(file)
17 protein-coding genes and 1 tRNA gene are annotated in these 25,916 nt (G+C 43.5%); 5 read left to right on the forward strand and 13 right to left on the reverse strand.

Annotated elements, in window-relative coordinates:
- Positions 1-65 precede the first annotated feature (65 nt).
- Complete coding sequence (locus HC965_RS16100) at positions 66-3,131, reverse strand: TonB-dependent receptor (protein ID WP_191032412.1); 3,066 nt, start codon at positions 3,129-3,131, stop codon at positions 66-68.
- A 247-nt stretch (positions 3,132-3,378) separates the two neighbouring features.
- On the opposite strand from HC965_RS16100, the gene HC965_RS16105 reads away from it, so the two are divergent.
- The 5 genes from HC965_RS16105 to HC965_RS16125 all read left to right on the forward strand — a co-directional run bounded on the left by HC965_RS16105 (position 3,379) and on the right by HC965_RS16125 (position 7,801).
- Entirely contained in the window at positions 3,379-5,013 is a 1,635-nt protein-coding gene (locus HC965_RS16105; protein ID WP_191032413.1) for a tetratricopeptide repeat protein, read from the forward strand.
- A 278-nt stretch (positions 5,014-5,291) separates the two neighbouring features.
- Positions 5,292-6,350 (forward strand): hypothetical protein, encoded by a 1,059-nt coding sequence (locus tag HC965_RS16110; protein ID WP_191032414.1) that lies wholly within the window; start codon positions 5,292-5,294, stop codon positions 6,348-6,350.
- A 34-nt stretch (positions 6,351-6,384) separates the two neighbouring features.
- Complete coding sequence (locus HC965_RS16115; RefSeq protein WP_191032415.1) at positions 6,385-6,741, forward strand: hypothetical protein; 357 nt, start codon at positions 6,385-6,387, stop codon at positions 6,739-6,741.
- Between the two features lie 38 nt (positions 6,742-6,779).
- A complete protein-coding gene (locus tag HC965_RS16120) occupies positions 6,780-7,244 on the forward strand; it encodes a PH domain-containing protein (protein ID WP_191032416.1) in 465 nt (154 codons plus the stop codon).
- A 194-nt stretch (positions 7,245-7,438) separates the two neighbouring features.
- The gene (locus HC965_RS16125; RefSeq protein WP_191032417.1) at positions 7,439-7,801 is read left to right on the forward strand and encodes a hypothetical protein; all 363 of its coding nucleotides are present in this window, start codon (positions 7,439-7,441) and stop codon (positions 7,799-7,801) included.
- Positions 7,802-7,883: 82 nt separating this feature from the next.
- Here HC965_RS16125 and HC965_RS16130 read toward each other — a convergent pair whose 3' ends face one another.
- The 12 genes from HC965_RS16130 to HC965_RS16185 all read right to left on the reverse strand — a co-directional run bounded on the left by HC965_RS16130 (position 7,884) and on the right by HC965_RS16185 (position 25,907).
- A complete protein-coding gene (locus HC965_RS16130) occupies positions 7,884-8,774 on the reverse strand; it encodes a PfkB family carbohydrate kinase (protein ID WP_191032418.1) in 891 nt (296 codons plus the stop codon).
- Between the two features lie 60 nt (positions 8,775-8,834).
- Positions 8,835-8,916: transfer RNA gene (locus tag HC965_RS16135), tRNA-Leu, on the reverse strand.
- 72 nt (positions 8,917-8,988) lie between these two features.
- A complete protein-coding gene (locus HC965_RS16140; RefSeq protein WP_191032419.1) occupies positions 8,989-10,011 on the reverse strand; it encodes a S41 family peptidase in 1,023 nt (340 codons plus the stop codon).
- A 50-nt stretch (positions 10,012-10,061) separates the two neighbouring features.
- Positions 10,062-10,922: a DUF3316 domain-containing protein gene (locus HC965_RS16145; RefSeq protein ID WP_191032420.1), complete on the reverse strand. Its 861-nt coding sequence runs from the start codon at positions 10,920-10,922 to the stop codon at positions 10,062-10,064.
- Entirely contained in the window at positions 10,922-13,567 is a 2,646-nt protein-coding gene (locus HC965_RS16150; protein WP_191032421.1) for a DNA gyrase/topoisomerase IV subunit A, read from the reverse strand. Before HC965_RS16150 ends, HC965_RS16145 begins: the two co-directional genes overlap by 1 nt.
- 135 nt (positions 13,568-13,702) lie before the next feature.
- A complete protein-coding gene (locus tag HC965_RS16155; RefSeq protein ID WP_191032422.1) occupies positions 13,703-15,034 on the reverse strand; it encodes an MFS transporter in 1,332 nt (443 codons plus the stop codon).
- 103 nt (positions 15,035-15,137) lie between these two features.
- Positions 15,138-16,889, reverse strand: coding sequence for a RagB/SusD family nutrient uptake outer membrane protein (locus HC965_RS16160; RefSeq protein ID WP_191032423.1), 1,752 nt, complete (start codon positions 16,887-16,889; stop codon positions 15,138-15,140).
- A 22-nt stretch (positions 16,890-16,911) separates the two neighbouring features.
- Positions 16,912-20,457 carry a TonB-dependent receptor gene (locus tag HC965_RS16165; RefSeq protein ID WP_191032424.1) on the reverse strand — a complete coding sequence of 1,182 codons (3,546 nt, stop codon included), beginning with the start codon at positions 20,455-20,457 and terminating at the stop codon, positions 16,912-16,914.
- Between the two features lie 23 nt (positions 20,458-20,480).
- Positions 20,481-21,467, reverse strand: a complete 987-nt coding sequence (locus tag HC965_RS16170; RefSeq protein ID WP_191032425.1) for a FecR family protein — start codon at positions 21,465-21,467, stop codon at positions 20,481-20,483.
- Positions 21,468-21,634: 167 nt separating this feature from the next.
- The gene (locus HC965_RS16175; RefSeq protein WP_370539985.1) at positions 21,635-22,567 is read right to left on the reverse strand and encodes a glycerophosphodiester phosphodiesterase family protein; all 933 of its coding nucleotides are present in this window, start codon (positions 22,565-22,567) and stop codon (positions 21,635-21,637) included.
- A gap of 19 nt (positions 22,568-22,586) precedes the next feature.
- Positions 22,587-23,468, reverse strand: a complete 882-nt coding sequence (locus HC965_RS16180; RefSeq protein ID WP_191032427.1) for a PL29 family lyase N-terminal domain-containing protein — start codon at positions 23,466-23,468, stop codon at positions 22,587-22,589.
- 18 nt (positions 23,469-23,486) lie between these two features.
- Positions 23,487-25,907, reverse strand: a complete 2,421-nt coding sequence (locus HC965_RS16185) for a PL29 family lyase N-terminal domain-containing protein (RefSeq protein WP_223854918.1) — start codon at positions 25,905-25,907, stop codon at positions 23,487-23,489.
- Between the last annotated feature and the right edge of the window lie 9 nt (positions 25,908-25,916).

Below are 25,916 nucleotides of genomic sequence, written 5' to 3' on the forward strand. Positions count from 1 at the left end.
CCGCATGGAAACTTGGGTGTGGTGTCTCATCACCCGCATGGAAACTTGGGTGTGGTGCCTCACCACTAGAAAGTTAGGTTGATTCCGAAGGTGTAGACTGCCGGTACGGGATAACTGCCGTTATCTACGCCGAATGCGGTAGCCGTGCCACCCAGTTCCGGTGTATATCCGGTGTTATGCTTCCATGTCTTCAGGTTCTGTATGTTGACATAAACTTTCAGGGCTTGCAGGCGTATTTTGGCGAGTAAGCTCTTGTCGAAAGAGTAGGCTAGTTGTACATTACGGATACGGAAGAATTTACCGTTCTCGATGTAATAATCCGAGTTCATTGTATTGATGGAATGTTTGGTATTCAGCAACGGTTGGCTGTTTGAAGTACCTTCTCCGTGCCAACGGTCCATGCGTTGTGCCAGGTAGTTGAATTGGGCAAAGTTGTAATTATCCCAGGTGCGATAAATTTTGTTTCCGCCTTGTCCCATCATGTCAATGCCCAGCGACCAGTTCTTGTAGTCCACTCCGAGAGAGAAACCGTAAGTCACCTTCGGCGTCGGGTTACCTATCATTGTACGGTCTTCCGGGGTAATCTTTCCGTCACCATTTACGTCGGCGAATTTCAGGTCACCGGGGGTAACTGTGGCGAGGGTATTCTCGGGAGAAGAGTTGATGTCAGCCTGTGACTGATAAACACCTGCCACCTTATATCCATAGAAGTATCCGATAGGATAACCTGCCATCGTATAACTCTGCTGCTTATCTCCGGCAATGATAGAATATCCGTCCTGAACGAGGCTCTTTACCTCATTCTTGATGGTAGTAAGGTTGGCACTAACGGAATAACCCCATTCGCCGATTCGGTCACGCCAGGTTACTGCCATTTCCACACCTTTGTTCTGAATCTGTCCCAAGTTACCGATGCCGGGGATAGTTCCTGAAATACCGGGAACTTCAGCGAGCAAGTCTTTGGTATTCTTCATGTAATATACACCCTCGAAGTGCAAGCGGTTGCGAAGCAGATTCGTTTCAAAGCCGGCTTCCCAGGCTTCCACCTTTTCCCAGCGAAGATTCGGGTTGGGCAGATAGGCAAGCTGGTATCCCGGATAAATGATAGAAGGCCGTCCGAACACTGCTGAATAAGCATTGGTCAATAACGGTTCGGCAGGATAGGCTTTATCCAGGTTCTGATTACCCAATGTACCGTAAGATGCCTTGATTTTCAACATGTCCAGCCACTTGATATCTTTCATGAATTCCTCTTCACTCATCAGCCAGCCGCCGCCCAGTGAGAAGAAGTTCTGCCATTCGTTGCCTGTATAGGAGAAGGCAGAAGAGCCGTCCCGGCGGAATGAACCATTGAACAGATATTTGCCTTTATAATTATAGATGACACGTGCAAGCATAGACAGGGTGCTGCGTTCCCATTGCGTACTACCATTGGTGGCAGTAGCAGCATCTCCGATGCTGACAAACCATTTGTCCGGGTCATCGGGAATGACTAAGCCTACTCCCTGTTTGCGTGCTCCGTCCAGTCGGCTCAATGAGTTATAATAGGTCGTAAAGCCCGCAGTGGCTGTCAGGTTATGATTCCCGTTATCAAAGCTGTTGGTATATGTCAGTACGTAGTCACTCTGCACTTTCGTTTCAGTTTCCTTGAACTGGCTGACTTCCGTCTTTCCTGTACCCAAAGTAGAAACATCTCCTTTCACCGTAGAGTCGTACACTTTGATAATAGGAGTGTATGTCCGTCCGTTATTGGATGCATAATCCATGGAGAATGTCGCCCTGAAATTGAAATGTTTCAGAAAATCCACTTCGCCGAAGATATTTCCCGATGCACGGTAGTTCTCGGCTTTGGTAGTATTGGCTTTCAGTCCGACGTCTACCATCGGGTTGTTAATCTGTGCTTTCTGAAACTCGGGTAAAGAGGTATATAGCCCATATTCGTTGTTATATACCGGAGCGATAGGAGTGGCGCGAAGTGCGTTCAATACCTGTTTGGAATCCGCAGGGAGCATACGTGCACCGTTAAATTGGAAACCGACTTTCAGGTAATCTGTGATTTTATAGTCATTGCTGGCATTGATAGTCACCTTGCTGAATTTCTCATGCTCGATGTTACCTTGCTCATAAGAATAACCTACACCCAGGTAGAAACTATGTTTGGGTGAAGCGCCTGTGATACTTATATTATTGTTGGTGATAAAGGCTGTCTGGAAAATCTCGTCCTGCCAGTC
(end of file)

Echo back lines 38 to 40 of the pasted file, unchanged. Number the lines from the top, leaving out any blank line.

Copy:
- A gap of 19 nt (positions 22,568-22,586) precedes the next feature.
- Positions 22,587-23,468, reverse strand: a complete 882-nt coding sequence (locus HC965_RS16180; RefSeq protein ID WP_191032427.1) for a PL29 family lyase N-terminal domain-containing protein — start codon at positions 23,466-23,468, stop codon at positions 22,587-22,589.
- 18 nt (positions 23,469-23,486) lie between these two features.